For the industry, Management innovation is a requirement for significant change, and something also Statoil addresses in its’s STEP presentation.

STEP - Management Innovation -

  1. Business model innovation

Business model innovation allows us to change the revenue models, change the cost structure and eventually take a system-level perspective on all the aspects of your business model. Industries facing significant disruptions today, like media, newspapers, education and A multitude of business model perspectives exists, with Innosight, Girotra  Business Models Inc and Strategyzer offering the most common ones. Today, most firms also understand the need for a portfolio of business models and the tools, like Three Levels of Business Models, to make this happen.

9. Industry innovation

Industry innovation is probably the least understood and by far the most challenging aspect of innovation. How do you get started on creating a new industry? On radically upsetting and changing the norms, mental models and dynamics of an established industry? Disruptive cases like Nokia and Kodak shows us how strong established industry norms can be, as most significant innovations come from outside the established industry.

Much of the talk at ONS, while only implicit in nature, implied significant innovation required at both a business model, management and industry level. As we know from working with the Innovation Pyramid across organizations and industries, these three levels of innovations are significantly more difficult to succeed in.

For the oil & gas industry, the key players are really leading a move to Management innovation, Business model innovation and significantly, industry innovation. The talk at ONS 2014, was mostly “Tech” and “Processes”. But from our point of view, the story emerging is much more on the more challenging levels of innovation. This is crucial, for the ability to succeed, requires far more work and far stronger innovation efforts to succeed at the lower three levels of the Innovation Pyramid.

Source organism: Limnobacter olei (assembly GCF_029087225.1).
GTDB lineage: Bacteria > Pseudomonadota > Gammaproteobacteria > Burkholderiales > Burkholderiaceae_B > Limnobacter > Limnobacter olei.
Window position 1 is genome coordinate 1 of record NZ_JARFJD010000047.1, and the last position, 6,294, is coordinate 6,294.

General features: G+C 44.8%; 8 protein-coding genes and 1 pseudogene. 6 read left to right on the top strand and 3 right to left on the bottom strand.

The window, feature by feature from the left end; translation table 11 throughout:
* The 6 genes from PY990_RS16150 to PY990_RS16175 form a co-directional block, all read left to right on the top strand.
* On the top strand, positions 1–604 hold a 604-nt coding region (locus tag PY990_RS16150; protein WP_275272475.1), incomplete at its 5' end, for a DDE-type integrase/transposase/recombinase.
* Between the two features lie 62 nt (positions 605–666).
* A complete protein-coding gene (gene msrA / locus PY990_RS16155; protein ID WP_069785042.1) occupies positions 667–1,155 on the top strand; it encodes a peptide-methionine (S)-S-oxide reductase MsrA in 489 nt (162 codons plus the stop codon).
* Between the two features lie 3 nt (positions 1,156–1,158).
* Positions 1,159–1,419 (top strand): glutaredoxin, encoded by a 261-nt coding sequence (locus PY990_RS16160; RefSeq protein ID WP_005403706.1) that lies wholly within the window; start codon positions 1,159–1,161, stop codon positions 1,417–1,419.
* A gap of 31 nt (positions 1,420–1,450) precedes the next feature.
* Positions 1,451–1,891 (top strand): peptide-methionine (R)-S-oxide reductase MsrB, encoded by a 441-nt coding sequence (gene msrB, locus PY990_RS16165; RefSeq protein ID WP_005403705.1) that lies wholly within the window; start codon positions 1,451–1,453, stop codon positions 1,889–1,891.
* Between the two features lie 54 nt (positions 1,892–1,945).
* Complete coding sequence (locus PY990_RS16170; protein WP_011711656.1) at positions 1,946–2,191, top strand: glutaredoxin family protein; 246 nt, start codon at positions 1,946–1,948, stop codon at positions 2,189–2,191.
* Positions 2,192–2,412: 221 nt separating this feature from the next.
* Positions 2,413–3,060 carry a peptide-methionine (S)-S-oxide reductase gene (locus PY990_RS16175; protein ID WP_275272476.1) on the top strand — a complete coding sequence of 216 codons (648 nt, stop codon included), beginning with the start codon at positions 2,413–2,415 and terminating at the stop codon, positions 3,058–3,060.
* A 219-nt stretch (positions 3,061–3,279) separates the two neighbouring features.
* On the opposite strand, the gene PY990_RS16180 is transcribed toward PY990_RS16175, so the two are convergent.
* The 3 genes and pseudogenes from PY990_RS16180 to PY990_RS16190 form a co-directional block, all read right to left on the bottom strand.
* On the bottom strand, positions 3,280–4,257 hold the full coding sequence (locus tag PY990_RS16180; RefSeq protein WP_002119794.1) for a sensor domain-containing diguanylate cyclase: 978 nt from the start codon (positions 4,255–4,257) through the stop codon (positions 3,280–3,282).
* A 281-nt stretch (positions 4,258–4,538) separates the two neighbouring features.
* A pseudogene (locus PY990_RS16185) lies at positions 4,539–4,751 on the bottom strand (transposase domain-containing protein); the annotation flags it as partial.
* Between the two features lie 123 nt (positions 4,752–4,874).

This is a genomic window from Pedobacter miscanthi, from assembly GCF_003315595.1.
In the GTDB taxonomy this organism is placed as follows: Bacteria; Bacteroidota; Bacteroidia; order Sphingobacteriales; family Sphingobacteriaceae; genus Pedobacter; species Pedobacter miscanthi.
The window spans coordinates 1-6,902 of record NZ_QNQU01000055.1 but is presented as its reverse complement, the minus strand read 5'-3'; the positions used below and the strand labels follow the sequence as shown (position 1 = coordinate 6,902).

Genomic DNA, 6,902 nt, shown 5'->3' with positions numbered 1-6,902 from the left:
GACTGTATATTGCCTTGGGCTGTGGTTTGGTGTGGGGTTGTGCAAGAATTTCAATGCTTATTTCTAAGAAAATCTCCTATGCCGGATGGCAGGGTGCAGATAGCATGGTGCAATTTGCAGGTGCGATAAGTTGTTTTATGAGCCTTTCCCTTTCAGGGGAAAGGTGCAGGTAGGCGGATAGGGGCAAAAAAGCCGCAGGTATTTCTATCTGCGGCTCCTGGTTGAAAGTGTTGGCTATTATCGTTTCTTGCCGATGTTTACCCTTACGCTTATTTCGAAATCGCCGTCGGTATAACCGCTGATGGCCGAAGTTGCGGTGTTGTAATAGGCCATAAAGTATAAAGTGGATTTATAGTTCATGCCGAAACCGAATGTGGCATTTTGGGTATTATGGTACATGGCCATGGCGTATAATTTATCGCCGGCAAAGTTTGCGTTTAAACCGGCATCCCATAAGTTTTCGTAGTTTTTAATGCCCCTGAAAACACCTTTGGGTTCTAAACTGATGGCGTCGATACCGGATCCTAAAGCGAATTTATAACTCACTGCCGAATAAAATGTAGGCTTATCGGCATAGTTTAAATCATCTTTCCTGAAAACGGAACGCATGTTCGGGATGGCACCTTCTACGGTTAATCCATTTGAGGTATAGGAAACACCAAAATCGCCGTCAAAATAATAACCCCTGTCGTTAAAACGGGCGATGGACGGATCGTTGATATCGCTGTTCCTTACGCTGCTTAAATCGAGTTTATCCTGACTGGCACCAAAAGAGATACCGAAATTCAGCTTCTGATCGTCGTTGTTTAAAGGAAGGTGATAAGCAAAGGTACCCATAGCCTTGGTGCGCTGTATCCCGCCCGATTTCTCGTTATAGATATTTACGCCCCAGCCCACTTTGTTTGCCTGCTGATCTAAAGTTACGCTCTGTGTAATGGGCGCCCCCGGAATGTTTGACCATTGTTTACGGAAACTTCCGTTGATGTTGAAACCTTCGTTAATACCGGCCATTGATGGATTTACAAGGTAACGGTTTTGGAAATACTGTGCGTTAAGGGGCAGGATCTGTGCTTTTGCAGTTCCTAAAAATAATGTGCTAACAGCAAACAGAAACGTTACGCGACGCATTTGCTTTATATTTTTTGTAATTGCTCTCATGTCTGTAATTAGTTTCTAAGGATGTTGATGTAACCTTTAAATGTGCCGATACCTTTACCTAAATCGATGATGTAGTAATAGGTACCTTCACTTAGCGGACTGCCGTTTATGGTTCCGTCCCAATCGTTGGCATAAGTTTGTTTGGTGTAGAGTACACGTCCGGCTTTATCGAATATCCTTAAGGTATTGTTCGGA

To succeed, new tools, new thinking and new collaboration models, revenue models, cost-sharing models, industry incentives and industry dynamics will be required.

Recommended thinking ahead

For the industry, moving forward, a significant level of change is to be expected.  This is also the core of our Executive education program, ‘’Strategic Innovation in the Global Oil & Gas industry”, run at BI – Norwegian Business School. In this program, we recommend the following four management books to best understand the forces of change, innovation and leadership.

The End of Competitive Advantage
Our #1 recommendation for strategy executives today.

Strategic Transformation: Changing While Winning
A fantastic piece of research on how to lead transformation while still running your old core business.

What Matters Now
On the challenges of leading in highly innovative and disrupted environments

Accelerate: Building Strategic Agility for a Faster-Moving World
Leading change – faster. The latest work by Change management expert John Kotter.

We feel strongly, the combined ideas in these four books, can help lay the foundation for change and build a roadmap for more innovation, faster change and better handling of multiple levels of the Innovation Pyramid going forward.

Because one thing is sure, looking back at ONS 2014, the industry will surely need it.

Note:
Early next month I will be speaking at a strategy and leadership session at Statoil. I’ll be sharing the stage with top Statoil executives presenting the next steps of the STEP program. I’ll be looking forward to learning more how Statoil will handle multiple levels of innovation here.

Post-ONS 2014; Now What?